My heuristics for interacting with humans

My heuristics for interacting with humans

Sep 2023

I don’t sense that I’m viewed as particularly skilled at human interaction. Still, some poor fools sometimes ask me for advice, and I find myself repeating the same little speech.

For context, in life as a human you will often face difficulties with the other humans. Like:

  • Alice keeps stealing all the credit at work. She never lies, exactly. But somehow she always manages to be the one sending the final email to the CEO and “forgets” to invite you to important meetings. You grind your teeth when you hear people complimenting her for your work. But if you talk to her maybe she’ll just brush you off? And if you tell other people “No, I did that!” maybe you’ll just look petty?

  • You’re about to get married. You have an uncle that lives far away and complains of ambiguous health issues. Before picking a date, you call him, but he only says, “Oh ho ho, don’t worry about me!” But you sense ill-intent. He’s waiting for you to choose a date so he can say it doesn’t work for him and badmouth you to the rest of your family.

  • You submit a paper to a journal. Reviewer #1 is positive, Reviewer #2 is confused, and Reviewer #3 is hysterical that you didn’t mention the seminal works of Lai (1997) and Lai and Cummings (1998) and Lai (2002) and Lai et al. (2004). These are all irrelevant, but if you say that, maybe you’ll anger Reviewer #3, whoever that could possibly be? But if you don’t say it, then maybe the other reviewers will think the complaint is valid?

  • You write things on the internet. Every time you do, a few people on forums say, “trololololol, stopped reading after [misinterpretation of irrelevant point]”. Slowly, these people seem to burrow into your mind. As you write, you find yourself defensively adding clarifications everywhere. But this makes your writing long and confusing and boring.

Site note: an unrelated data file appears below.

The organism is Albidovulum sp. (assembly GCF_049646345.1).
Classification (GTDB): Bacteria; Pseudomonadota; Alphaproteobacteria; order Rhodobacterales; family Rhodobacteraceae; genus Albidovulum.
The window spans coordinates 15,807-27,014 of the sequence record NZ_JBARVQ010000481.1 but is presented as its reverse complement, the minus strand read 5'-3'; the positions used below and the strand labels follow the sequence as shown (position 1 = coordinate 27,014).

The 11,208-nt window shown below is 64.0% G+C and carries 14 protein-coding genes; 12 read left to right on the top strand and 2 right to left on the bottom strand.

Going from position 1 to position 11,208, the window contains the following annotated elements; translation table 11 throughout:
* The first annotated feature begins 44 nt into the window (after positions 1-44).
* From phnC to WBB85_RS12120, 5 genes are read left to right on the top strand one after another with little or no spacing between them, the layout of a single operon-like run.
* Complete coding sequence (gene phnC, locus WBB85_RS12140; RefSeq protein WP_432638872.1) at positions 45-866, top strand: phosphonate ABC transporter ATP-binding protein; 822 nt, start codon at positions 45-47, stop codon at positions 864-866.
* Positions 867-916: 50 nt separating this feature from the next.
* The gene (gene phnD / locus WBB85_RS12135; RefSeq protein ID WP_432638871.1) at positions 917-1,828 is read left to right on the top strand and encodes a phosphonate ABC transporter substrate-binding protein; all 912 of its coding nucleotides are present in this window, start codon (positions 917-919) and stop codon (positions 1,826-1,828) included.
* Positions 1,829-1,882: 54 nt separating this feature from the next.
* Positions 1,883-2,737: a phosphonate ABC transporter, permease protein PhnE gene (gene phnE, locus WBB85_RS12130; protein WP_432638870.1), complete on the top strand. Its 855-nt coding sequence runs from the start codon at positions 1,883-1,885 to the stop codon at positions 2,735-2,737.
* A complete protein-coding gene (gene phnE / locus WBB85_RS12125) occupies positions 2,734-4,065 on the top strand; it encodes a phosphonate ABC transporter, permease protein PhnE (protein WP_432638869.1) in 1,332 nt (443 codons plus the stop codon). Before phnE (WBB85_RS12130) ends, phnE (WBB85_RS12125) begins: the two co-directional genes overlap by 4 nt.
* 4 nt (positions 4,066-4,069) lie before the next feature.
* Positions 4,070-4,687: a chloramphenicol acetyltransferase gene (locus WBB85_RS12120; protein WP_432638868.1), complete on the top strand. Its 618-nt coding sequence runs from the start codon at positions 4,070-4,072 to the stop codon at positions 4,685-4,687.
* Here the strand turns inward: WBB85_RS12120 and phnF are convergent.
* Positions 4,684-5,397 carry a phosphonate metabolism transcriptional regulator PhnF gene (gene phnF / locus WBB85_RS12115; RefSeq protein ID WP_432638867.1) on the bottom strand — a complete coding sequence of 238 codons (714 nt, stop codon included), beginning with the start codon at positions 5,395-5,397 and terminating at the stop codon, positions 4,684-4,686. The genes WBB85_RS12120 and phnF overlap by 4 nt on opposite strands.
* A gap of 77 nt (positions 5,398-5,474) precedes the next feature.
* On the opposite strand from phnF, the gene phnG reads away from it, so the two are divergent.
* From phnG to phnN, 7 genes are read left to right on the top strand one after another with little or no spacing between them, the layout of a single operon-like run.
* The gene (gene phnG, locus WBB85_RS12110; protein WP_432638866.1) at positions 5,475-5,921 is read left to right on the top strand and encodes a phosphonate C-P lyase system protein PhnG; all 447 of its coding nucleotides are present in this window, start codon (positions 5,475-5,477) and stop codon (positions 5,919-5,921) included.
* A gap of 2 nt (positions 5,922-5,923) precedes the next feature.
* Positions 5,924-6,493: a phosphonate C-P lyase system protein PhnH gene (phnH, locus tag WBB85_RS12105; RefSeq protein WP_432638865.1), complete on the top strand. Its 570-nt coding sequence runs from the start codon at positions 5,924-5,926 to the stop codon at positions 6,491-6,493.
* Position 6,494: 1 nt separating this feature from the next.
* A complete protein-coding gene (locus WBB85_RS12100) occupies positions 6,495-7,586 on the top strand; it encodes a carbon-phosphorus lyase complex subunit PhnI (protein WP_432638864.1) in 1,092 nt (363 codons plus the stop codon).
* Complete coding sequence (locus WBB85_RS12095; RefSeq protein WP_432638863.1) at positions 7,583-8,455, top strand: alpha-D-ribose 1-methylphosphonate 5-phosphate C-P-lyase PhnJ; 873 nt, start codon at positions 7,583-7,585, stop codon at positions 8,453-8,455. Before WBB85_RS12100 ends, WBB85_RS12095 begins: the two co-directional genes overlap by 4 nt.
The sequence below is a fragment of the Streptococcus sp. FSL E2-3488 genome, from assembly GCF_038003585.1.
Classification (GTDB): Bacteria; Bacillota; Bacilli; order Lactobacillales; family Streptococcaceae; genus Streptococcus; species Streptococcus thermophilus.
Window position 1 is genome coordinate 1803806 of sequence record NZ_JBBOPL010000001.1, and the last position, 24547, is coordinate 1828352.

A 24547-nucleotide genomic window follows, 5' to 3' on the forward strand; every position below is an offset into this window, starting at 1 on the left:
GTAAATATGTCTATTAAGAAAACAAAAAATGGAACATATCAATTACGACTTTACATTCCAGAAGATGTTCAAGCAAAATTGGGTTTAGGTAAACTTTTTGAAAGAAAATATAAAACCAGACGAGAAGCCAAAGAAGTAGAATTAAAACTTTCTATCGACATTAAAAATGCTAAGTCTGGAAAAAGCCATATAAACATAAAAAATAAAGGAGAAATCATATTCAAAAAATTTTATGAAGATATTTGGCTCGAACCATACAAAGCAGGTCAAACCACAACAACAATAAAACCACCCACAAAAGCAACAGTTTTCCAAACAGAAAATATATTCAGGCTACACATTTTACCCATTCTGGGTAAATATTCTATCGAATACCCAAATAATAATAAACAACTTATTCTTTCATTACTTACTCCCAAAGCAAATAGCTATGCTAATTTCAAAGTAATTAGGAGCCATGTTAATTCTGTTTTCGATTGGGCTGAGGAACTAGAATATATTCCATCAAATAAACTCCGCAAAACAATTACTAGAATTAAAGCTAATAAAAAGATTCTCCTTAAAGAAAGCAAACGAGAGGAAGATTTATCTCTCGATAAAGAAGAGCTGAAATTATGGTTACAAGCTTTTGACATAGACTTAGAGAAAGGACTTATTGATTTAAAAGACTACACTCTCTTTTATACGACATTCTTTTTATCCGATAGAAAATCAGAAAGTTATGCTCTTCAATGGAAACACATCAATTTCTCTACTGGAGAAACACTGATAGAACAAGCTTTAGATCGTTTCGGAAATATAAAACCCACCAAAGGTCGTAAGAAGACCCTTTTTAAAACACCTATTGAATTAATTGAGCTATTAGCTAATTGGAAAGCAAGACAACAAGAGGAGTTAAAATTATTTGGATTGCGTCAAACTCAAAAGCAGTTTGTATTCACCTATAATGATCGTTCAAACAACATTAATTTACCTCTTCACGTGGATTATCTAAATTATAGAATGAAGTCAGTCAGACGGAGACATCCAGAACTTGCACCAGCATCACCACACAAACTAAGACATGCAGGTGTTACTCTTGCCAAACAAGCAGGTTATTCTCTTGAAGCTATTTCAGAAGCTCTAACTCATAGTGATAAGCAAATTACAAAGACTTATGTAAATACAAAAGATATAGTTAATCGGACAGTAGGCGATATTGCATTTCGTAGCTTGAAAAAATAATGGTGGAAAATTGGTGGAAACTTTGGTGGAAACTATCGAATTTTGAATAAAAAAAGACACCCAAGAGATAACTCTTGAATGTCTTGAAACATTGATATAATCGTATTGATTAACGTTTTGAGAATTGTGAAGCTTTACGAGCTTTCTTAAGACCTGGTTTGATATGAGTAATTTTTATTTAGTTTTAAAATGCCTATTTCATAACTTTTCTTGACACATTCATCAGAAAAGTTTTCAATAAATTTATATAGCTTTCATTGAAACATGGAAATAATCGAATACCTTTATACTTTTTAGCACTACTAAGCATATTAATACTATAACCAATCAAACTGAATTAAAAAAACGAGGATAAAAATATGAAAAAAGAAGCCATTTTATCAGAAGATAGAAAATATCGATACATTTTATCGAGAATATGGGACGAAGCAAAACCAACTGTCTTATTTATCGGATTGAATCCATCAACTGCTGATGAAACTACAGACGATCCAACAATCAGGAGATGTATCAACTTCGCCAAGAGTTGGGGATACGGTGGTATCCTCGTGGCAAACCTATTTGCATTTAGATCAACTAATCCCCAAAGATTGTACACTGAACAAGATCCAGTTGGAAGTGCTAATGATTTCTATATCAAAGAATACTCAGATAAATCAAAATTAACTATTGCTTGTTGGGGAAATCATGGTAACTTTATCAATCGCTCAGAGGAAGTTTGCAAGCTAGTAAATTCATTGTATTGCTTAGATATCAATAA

What should you do?

To win at a game like chess, you need to anticipate all possible reactions of your opponent: “If I do this, then they will do that, after which I can do this.” It’s helpful to think in terms of a “game tree”. This is a graph of all the board states connected with arrows for each possible move. Here’s what this looks like for tic-tac toe:

tic tac toe game tree

To play such a game well, you need to do “game tree search”: Work backwards from the end and find a branching strategy that guarantees you always win.

That’s how you play tic-tac-toe. But if you apply this thinking to a social dilemma, you’ll usually find that it doesn’t work. No matter what you do, other people could respond in many ways, and then other people will respond to them. It’s all so uncertain!

While we may not think of it as “game tree search” we often get trapped in similar thought patterns in difficult social situations. We try to control the outcome and get demoralized when that seems impossible.

That brings us to the heuristics:

  1. If in doubt, act assuming that other people won’t be unreasonable.
  2. Avoid applying game tree search to social dynamics.

If you’re tortured that social dynamics are so complex, then take your game tree and delete all the edges where people do unreasonable things. Usually, this makes your best action pretty obvious. In fact, usually it renders the whole game-tree framing unnecessary. Take that action as your “null hypothesis”. Deviate if you must! But if you deviate a lot, that’s a warning sign.

Why these heuristics?

Unreasonable reactions are arguably not your problem

If you’re interviewing someone for a job and they have something stuck in their teeth, should you tell them? Or should you worry that might enrage them or give them a panic attack?